Evacuation lifted at train derailment site in Sask.

Watch above: raw video shot by Ron Fogg of the train derailment near Wadena, Sask. on Oct. 7, 2014

WADENA, Sask. – The local fire chief says an evacuation order has been lifted for residents of a small Saskatchewan community forced from their homes by a fiery train derailment.

Wadena fire chief Harold Narfason says the fire is out and everyone from Clair and surrounding farms has been given the all clear to go home.

“There is no risk to the public now,” Narfason said Wednesday morning.

“There’s no concerns about pollutants in the air. Everything is falling into place quite nicely.”

Narfason said the decision to lift the evacuation order was made jointly by fire and CN officials.

The CN freight train derailed Tuesday about 190 kilometres east of Saskatoon.

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A few of the 26 cars that left the traffic were carrying petroleum products and caught fire.

Narfason said a highway nearby was still closed while workers cleared the tracks and put in new rail bed, but it was expected to reopen by 6 p.m.

CN spokesman Jim Feeny said the train was made up of three locomotives pulling 100 rail cars and that 26 of them derailed.

He said the fire came from petroleum distillates, which spilled from two of the derailed cars.

Alison Squires, who is the publisher of the Wadena News, went to the fire and said she has never seen anything like it in the 13 years she has lived in the area.

“I’ve seen derailments, but this is a pretty bad one,” she said.

“You could see … this huge plume of black smoke. When I got there, there was a small explosion. The smoke is too thick to see what cars are involved.”

She added that there was a detour going north to pass the derailment, but not one going south.

Pictures from the scene suggested the derailment took place in a sparsely populated area. They showed the smoke billowing high into the sky.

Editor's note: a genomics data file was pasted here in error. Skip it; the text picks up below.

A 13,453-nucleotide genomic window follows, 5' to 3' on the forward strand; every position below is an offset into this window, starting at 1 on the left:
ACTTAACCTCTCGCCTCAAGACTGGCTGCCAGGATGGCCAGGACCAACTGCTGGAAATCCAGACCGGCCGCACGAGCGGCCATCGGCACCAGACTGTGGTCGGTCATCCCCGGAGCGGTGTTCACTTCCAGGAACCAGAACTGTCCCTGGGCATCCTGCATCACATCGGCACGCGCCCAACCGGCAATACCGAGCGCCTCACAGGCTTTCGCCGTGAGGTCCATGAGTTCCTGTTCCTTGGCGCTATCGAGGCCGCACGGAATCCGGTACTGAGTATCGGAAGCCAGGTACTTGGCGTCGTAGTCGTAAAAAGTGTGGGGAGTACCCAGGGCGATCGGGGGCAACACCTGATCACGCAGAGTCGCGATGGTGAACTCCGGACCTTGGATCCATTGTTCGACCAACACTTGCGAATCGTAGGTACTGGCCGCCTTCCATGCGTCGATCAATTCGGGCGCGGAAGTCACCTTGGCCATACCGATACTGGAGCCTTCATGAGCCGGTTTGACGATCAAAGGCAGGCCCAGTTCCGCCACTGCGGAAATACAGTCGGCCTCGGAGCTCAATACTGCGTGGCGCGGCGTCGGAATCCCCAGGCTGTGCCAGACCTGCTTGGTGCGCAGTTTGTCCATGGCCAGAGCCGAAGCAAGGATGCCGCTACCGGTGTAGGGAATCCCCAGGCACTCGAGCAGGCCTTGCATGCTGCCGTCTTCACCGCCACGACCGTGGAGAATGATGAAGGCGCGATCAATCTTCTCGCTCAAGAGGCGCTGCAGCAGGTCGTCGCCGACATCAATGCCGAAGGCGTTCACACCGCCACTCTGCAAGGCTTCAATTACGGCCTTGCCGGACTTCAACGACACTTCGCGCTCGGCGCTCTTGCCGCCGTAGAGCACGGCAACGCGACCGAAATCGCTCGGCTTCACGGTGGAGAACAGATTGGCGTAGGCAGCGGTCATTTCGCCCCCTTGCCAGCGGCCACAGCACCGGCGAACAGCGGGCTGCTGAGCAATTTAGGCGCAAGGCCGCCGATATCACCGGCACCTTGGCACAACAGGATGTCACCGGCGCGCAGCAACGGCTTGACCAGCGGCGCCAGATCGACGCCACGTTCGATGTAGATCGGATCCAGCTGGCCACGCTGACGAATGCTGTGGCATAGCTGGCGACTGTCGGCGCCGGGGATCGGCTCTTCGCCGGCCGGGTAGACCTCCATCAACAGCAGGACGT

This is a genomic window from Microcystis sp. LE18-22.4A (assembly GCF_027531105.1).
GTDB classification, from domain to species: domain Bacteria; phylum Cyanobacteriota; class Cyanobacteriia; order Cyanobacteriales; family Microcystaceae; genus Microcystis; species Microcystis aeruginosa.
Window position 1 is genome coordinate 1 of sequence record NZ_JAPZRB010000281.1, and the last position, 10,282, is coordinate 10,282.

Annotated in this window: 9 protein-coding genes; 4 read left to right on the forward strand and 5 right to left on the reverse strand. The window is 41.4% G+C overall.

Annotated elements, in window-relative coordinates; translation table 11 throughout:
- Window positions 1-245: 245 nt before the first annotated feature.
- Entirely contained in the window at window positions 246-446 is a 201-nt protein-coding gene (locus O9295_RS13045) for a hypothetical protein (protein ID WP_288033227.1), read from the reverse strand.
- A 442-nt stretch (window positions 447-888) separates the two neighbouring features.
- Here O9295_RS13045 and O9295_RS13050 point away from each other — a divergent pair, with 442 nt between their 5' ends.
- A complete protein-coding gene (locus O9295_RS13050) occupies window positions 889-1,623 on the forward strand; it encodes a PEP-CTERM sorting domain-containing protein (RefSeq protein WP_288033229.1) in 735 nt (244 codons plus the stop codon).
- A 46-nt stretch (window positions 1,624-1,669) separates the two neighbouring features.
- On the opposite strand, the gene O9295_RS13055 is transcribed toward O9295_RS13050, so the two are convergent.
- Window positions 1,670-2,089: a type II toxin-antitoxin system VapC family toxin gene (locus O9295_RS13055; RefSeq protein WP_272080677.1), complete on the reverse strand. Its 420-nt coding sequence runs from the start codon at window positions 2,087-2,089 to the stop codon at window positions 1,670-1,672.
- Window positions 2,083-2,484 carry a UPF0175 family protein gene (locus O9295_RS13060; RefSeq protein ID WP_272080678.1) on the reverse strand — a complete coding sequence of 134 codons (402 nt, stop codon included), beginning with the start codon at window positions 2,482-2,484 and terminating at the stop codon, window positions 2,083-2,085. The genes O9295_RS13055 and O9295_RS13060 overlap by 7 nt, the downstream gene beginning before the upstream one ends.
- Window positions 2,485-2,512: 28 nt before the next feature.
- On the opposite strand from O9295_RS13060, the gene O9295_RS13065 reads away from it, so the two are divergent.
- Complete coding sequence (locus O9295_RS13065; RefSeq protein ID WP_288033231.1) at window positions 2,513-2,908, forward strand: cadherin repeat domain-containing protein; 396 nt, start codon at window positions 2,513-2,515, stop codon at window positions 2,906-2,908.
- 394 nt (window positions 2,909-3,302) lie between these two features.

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Watch below: raw video of the train derailment near Clair, Sask.

The Transportation Safety Board said it was deploying a team of investigators to the site. CN sent in a hazardous materials team to clean up the area.

The railway industry has been under increased scrutiny since July 2013, when 47 people died after a train carrying oil derailed and exploded in downtown Lac-Megantic, Que.

Adam Scott, a spokesman for the advocacy group Environmental Defence, said Canada is experiencing a boom in the use of railways to transport petroleum products.

“The freight rail lines actually go right through the centre of almost every major urban centre in the entire country including small towns, communities across the country, so the risk of accidents is significant,’ he said.

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“The government has introduced measures, but they don’t go nearly far enough in terms of safety.”

He said rail companies are not required to publicly disclose the types of hazardous materials being transported on trains.

“It’s unacceptable,” he said. “The municipalities themselves, the communities have no power, no control, and in this case no information even over what’s being run through the rail lines.”

In August, the Transportation Safety Board issued a report into the Lac-Megantic tragedy that called for improved safety measures and cited inadequate oversight by Transport Canada. One of the criticisms brought forward was a lack of inspections.

Harry Gow, president of advocacy group Transport Action Canada, said the derailment in Saskatchewan shows the need for more inspectors.

“I would say that if one wants to ensure safety in moving hazardous goods, one has to have inspectors who are empowered to do the work, that are trained to do more than just check the company’s paperwork, and are sufficiently numerous and well-resourced to get out on the ground and see what’s going on,” he said.

“The incident in Saskatchewan today is fortunately not occurring in a large town,” he said.

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The Saskatchewan government is providing support to the communities impacted by the derailment.

WATCH: Is the government doing enough to ensure rail safety?

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